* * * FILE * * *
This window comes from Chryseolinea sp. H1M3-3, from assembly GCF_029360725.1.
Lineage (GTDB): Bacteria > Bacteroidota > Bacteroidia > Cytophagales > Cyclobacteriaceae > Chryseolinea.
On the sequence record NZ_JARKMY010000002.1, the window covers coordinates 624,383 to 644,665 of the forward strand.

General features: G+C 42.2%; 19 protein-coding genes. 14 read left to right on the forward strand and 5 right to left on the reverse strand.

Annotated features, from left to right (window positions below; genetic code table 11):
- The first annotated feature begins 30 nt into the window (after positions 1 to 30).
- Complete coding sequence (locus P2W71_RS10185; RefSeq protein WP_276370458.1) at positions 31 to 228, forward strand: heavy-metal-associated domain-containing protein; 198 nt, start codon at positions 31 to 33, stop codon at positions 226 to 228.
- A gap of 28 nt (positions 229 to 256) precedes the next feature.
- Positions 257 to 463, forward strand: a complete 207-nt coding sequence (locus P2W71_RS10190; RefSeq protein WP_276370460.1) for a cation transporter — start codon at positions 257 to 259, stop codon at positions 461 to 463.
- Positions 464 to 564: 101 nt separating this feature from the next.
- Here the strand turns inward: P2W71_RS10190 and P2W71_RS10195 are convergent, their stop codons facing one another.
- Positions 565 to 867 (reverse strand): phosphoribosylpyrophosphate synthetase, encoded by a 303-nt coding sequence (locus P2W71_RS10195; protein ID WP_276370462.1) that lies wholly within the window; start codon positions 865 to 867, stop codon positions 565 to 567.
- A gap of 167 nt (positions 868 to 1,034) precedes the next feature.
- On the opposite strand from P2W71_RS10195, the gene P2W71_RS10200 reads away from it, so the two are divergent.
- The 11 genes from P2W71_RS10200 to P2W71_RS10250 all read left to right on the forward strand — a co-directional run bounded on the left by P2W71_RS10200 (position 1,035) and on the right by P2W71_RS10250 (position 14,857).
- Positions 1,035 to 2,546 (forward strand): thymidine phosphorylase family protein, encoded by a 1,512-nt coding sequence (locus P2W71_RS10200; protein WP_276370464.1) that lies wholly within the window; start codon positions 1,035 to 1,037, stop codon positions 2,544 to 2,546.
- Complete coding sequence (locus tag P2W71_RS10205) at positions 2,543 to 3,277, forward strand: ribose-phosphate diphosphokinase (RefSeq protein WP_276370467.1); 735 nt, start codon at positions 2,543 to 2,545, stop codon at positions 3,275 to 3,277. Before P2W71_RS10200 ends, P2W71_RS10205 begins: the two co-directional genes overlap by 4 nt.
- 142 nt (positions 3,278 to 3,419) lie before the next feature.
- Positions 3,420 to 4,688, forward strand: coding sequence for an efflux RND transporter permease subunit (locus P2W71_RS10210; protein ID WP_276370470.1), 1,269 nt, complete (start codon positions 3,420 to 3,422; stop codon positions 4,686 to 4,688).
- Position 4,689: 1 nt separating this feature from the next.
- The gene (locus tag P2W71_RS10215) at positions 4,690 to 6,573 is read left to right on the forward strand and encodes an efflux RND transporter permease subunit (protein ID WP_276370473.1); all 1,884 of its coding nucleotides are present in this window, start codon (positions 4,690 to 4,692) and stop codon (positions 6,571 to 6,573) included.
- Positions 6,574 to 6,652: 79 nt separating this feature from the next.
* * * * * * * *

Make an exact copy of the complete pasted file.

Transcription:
This window comes from Chryseolinea sp. H1M3-3, from assembly GCF_029360725.1.
Lineage (GTDB): Bacteria > Bacteroidota > Bacteroidia > Cytophagales > Cyclobacteriaceae > Chryseolinea.
On the sequence record NZ_JARKMY010000002.1, the window covers coordinates 624,383 to 644,665 of the forward strand.

General features: G+C 42.2%; 19 protein-coding genes. 14 read left to right on the forward strand and 5 right to left on the reverse strand.

Annotated features, from left to right (window positions below; genetic code table 11):
- The first annotated feature begins 30 nt into the window (after positions 1 to 30).
- Complete coding sequence (locus P2W71_RS10185; RefSeq protein WP_276370458.1) at positions 31 to 228, forward strand: heavy-metal-associated domain-containing protein; 198 nt, start codon at positions 31 to 33, stop codon at positions 226 to 228.
- A gap of 28 nt (positions 229 to 256) precedes the next feature.
- Positions 257 to 463, forward strand: a complete 207-nt coding sequence (locus P2W71_RS10190; RefSeq protein WP_276370460.1) for a cation transporter — start codon at positions 257 to 259, stop codon at positions 461 to 463.
- Positions 464 to 564: 101 nt separating this feature from the next.
- Here the strand turns inward: P2W71_RS10190 and P2W71_RS10195 are convergent, their stop codons facing one another.
- Positions 565 to 867 (reverse strand): phosphoribosylpyrophosphate synthetase, encoded by a 303-nt coding sequence (locus P2W71_RS10195; protein ID WP_276370462.1) that lies wholly within the window; start codon positions 865 to 867, stop codon positions 565 to 567.
- A gap of 167 nt (positions 868 to 1,034) precedes the next feature.
- On the opposite strand from P2W71_RS10195, the gene P2W71_RS10200 reads away from it, so the two are divergent.
- The 11 genes from P2W71_RS10200 to P2W71_RS10250 all read left to right on the forward strand — a co-directional run bounded on the left by P2W71_RS10200 (position 1,035) and on the right by P2W71_RS10250 (position 14,857).
- Positions 1,035 to 2,546 (forward strand): thymidine phosphorylase family protein, encoded by a 1,512-nt coding sequence (locus P2W71_RS10200; protein WP_276370464.1) that lies wholly within the window; start codon positions 1,035 to 1,037, stop codon positions 2,544 to 2,546.
- Complete coding sequence (locus tag P2W71_RS10205) at positions 2,543 to 3,277, forward strand: ribose-phosphate diphosphokinase (RefSeq protein WP_276370467.1); 735 nt, start codon at positions 2,543 to 2,545, stop codon at positions 3,275 to 3,277. Before P2W71_RS10200 ends, P2W71_RS10205 begins: the two co-directional genes overlap by 4 nt.
- 142 nt (positions 3,278 to 3,419) lie before the next feature.
- Positions 3,420 to 4,688, forward strand: coding sequence for an efflux RND transporter permease subunit (locus P2W71_RS10210; protein ID WP_276370470.1), 1,269 nt, complete (start codon positions 3,420 to 3,422; stop codon positions 4,686 to 4,688).
- Position 4,689: 1 nt separating this feature from the next.
- The gene (locus tag P2W71_RS10215) at positions 4,690 to 6,573 is read left to right on the forward strand and encodes an efflux RND transporter permease subunit (protein ID WP_276370473.1); all 1,884 of its coding nucleotides are present in this window, start codon (positions 4,690 to 4,692) and stop codon (positions 6,571 to 6,573) included.
- Positions 6,574 to 6,652: 79 nt separating this feature from the next.